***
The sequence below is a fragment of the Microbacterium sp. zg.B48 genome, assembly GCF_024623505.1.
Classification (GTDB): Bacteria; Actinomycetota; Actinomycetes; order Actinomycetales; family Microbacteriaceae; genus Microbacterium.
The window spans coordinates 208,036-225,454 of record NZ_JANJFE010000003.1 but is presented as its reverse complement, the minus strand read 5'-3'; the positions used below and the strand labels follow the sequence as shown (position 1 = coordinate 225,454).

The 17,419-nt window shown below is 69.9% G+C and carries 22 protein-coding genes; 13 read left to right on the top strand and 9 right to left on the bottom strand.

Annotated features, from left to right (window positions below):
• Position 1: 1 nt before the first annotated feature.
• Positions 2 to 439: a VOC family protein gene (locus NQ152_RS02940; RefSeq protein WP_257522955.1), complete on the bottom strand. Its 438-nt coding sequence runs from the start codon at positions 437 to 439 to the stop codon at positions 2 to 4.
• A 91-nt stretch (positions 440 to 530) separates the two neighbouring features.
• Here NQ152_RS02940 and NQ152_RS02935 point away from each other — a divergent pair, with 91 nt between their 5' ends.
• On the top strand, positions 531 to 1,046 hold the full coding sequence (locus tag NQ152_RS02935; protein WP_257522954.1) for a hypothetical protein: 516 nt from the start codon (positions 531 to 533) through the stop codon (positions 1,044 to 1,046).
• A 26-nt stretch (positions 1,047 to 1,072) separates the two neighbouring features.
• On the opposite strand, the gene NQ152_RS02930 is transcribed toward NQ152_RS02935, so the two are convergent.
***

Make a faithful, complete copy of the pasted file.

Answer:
The sequence below is a fragment of the Microbacterium sp. zg.B48 genome, assembly GCF_024623505.1.
Classification (GTDB): Bacteria; Actinomycetota; Actinomycetes; order Actinomycetales; family Microbacteriaceae; genus Microbacterium.
The window spans coordinates 208,036-225,454 of record NZ_JANJFE010000003.1 but is presented as its reverse complement, the minus strand read 5'-3'; the positions used below and the strand labels follow the sequence as shown (position 1 = coordinate 225,454).

The 17,419-nt window shown below is 69.9% G+C and carries 22 protein-coding genes; 13 read left to right on the top strand and 9 right to left on the bottom strand.

Annotated features, from left to right (window positions below):
• Position 1: 1 nt before the first annotated feature.
• Positions 2 to 439: a VOC family protein gene (locus NQ152_RS02940; RefSeq protein WP_257522955.1), complete on the bottom strand. Its 438-nt coding sequence runs from the start codon at positions 437 to 439 to the stop codon at positions 2 to 4.
• A 91-nt stretch (positions 440 to 530) separates the two neighbouring features.
• Here NQ152_RS02940 and NQ152_RS02935 point away from each other — a divergent pair, with 91 nt between their 5' ends.
• On the top strand, positions 531 to 1,046 hold the full coding sequence (locus tag NQ152_RS02935; protein WP_257522954.1) for a hypothetical protein: 516 nt from the start codon (positions 531 to 533) through the stop codon (positions 1,044 to 1,046).
• A 26-nt stretch (positions 1,047 to 1,072) separates the two neighbouring features.
• On the opposite strand, the gene NQ152_RS02930 is transcribed toward NQ152_RS02935, so the two are convergent.